Tech giant Apple is considering backing Hon Hai's multi-billion dollar bid for Toshiba's lucrative memory chip business, a report said Saturday.
The US firm plans to financially support Taiwan's Hon Hai, which has reportedly bid some 3 trillion yen ($27.6 billion) in the initial tendering round for the memory chip business, the Mainichi Shimbun said.
Apple, which uses Toshiba's memory chips for its iPhone, hopes to secure stable supplies of the key parts by supporting Hon Hai's bid, the daily said.
Hon Hai, which acquired Japanese electronics maker Sharp last year, is separately asking SoftBank to join the team, the daily said.
The Japanese telecom company may help Hon Hai negotiate with local banks currently supporting Toshiba, it said.
Immediate confirmation of the report was not available.
Among other bidders are Google and Amazon as well as US private-equity firm Silver Lake Partners and American chipmaker Broadcom, news reports have said, quoting unnamed sources.
Local media said any foreign buyer would need to pass a Japanese government review, given concerns about security around systems already using Toshiba's memory chips.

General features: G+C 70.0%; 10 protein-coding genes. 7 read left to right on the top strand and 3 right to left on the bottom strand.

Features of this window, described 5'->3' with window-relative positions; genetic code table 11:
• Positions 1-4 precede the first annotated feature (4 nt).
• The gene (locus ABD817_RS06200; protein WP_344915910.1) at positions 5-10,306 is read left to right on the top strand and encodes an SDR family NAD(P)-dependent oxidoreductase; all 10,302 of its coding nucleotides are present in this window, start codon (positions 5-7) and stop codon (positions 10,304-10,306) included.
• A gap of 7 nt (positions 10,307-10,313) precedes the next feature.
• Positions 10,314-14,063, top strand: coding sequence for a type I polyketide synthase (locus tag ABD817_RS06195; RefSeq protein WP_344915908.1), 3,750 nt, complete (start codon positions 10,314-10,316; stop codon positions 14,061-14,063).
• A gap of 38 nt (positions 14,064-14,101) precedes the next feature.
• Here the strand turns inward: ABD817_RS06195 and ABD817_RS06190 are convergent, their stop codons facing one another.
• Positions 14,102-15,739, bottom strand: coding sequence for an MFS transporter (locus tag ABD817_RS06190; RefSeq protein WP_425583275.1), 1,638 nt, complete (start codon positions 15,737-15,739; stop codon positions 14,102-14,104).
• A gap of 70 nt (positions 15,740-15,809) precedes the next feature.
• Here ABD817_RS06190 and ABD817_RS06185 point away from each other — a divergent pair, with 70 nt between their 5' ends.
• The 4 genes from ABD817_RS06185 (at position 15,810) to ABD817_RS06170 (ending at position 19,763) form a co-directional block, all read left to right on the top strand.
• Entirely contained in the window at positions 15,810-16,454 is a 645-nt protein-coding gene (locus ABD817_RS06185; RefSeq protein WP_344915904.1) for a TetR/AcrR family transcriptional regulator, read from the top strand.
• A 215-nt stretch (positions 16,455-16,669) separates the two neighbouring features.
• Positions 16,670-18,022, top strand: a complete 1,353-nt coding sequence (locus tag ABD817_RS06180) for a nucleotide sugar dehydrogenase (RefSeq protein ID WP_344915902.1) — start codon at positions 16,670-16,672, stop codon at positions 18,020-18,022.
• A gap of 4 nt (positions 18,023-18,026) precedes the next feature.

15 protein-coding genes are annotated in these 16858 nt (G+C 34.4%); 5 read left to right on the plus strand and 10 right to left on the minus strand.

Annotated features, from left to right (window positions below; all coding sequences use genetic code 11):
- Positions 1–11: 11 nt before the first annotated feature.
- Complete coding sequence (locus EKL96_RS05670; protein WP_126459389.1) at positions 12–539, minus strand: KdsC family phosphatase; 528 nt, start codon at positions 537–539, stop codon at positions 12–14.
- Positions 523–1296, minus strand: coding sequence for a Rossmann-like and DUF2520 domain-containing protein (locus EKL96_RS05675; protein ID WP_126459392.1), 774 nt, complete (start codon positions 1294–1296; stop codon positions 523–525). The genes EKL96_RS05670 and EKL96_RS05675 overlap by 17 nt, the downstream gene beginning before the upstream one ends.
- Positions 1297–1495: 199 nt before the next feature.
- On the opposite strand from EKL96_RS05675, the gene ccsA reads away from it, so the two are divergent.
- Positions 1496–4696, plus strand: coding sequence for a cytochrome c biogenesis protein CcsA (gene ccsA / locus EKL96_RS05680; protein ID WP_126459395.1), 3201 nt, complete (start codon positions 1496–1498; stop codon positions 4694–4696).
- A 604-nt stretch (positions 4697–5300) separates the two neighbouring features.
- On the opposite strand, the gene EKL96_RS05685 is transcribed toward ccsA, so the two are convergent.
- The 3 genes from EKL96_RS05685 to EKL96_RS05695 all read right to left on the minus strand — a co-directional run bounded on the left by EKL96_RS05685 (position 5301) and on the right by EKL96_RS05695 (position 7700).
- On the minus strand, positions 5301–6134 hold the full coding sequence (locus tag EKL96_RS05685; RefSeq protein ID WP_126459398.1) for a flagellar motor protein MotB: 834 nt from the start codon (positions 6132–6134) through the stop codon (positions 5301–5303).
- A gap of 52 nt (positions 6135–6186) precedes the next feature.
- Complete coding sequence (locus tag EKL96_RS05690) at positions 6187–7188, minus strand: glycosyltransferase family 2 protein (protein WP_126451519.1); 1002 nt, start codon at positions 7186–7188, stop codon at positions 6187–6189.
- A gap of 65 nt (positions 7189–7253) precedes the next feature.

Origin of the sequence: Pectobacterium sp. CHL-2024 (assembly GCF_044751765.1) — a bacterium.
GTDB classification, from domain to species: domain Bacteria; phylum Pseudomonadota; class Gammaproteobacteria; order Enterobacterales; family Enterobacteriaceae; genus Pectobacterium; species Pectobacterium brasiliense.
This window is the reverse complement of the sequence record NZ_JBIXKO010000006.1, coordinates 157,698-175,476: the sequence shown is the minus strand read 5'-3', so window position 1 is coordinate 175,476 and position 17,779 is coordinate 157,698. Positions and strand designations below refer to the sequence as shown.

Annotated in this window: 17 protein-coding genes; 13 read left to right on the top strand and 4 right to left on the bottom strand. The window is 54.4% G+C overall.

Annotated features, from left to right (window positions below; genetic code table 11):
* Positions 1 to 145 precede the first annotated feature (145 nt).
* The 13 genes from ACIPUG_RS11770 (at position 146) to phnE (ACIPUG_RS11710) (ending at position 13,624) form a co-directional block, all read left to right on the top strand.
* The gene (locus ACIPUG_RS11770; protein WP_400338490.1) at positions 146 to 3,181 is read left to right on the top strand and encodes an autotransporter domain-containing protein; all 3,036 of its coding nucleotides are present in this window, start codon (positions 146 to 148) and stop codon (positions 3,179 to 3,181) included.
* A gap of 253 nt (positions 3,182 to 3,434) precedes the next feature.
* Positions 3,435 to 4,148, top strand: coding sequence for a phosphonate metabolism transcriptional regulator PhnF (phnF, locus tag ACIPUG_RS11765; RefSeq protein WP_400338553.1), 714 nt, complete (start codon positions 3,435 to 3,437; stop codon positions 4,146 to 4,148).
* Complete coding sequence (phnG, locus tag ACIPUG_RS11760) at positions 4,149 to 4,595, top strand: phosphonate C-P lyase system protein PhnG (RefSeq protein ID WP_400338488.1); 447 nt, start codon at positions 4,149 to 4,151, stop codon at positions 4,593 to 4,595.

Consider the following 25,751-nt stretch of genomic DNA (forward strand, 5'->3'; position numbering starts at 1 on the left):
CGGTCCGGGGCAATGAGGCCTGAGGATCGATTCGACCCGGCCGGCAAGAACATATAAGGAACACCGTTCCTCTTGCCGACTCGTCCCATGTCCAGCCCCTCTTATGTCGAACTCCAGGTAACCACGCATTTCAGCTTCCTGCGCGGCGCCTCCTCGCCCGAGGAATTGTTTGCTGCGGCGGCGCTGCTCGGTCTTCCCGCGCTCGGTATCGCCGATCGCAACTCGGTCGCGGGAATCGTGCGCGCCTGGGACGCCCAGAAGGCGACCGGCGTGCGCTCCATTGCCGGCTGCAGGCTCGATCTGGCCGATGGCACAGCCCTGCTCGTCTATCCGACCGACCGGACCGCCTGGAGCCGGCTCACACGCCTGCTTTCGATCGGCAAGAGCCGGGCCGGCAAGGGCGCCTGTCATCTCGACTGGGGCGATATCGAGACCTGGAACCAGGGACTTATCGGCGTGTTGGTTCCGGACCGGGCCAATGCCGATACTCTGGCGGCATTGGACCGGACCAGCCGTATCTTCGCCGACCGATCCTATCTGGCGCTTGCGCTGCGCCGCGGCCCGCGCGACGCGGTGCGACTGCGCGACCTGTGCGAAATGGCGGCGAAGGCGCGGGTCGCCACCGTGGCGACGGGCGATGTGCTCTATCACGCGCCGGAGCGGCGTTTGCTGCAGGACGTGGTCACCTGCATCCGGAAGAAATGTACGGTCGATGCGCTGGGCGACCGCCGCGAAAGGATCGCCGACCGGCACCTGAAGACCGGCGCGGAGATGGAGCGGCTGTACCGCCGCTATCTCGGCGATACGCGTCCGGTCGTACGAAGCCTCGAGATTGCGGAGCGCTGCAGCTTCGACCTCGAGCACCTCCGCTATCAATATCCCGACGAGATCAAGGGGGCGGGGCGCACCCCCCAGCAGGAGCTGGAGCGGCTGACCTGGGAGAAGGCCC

Toshiba is the world's number two supplier of memory chips for smartphones and computers, behind South Korea's Samsung, and the business accounted for about a quarter of its 5.67 trillion yen in revenue last fiscal year.
But it plans to sell off the chip business, seen as crucial for the cash-strapped company to turn itself around, after suffering huge cost overruns and construction delays at its US nuclear power unit Westinghouse Electric, which filed for bankruptcy protection late March.
On Tuesday, Toshiba reported an unaudited loss of $4.9 billion in long-overdue financial results for the nine months to December 2016.
In announcing the earnings, Toshiba also warned of the likelihood of a worsening financial situation and said its survival was at risk.